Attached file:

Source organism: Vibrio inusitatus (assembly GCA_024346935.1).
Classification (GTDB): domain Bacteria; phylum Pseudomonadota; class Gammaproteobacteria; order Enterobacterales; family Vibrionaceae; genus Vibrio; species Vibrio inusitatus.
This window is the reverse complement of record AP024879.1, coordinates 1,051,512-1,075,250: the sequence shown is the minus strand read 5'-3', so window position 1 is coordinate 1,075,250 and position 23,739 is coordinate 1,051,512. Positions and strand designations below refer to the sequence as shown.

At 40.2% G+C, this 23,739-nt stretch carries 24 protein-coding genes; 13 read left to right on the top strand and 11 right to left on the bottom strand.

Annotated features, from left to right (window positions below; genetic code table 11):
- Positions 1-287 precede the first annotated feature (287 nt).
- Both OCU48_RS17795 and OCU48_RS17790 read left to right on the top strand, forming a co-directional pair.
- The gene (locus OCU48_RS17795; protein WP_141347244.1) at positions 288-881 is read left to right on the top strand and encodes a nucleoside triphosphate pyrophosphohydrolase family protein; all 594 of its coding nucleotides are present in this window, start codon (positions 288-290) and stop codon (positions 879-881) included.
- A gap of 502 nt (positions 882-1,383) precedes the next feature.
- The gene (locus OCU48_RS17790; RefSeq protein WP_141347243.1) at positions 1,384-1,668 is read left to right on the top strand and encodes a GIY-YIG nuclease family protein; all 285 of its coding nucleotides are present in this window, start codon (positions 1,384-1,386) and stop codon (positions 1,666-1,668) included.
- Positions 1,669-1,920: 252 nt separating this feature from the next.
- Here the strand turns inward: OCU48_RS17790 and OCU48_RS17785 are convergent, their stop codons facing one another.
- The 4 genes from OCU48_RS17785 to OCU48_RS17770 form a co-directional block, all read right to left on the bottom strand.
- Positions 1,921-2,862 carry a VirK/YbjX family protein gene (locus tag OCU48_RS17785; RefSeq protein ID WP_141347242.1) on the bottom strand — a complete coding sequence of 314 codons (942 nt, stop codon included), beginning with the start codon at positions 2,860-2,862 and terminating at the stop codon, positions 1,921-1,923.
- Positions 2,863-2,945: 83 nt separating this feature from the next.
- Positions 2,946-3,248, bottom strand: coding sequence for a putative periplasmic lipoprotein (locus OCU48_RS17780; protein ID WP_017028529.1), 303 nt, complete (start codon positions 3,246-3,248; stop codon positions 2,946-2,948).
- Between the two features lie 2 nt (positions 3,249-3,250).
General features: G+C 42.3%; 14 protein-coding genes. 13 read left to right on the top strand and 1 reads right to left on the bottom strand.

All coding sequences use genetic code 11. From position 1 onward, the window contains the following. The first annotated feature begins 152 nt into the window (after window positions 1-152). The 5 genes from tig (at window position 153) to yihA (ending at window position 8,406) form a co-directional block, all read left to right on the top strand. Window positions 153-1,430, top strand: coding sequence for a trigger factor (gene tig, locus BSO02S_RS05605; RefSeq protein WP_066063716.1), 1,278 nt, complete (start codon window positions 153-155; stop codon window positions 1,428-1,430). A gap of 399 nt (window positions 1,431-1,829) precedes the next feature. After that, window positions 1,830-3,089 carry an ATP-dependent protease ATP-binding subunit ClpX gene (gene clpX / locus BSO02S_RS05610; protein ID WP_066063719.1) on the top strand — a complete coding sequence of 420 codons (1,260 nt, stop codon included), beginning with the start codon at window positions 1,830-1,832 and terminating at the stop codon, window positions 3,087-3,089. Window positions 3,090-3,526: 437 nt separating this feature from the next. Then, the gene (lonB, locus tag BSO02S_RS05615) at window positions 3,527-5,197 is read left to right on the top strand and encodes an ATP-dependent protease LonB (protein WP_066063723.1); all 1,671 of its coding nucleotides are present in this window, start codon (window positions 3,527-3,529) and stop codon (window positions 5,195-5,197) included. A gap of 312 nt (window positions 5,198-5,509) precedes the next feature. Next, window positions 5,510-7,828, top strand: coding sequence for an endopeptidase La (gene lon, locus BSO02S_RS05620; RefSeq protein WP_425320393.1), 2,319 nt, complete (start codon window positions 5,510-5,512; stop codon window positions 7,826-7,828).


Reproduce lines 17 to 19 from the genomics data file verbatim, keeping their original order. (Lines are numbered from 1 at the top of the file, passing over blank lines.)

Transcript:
- Between the two features lie 2 nt (positions 3,249-3,250).
General features: G+C 42.3%; 14 protein-coding genes. 13 read left to right on the top strand and 1 reads right to left on the bottom strand.

All coding sequences use genetic code 11. From position 1 onward, the window contains the following. The first annotated feature begins 152 nt into the window (after window positions 1-152). The 5 genes from tig (at window position 153) to yihA (ending at window position 8,406) form a co-directional block, all read left to right on the top strand. Window positions 153-1,430, top strand: coding sequence for a trigger factor (gene tig, locus BSO02S_RS05605; RefSeq protein WP_066063716.1), 1,278 nt, complete (start codon window positions 153-155; stop codon window positions 1,428-1,430). A gap of 399 nt (window positions 1,431-1,829) precedes the next feature. After that, window positions 1,830-3,089 carry an ATP-dependent protease ATP-binding subunit ClpX gene (gene clpX / locus BSO02S_RS05610; protein ID WP_066063719.1) on the top strand — a complete coding sequence of 420 codons (1,260 nt, stop codon included), beginning with the start codon at window positions 1,830-1,832 and terminating at the stop codon, window positions 3,087-3,089. Window positions 3,090-3,526: 437 nt separating this feature from the next. Then, the gene (lonB, locus tag BSO02S_RS05615) at window positions 3,527-5,197 is read left to right on the top strand and encodes an ATP-dependent protease LonB (protein WP_066063723.1); all 1,671 of its coding nucleotides are present in this window, start codon (window positions 3,527-3,529) and stop codon (window positions 5,195-5,197) included. A gap of 312 nt (window positions 5,198-5,509) precedes the next feature. Next, window positions 5,510-7,828, top strand: coding sequence for an endopeptidase La (gene lon, locus BSO02S_RS05620; RefSeq protein WP_425320393.1), 2,319 nt, complete (start codon window positions 5,510-5,512; stop codon window positions 7,826-7,828).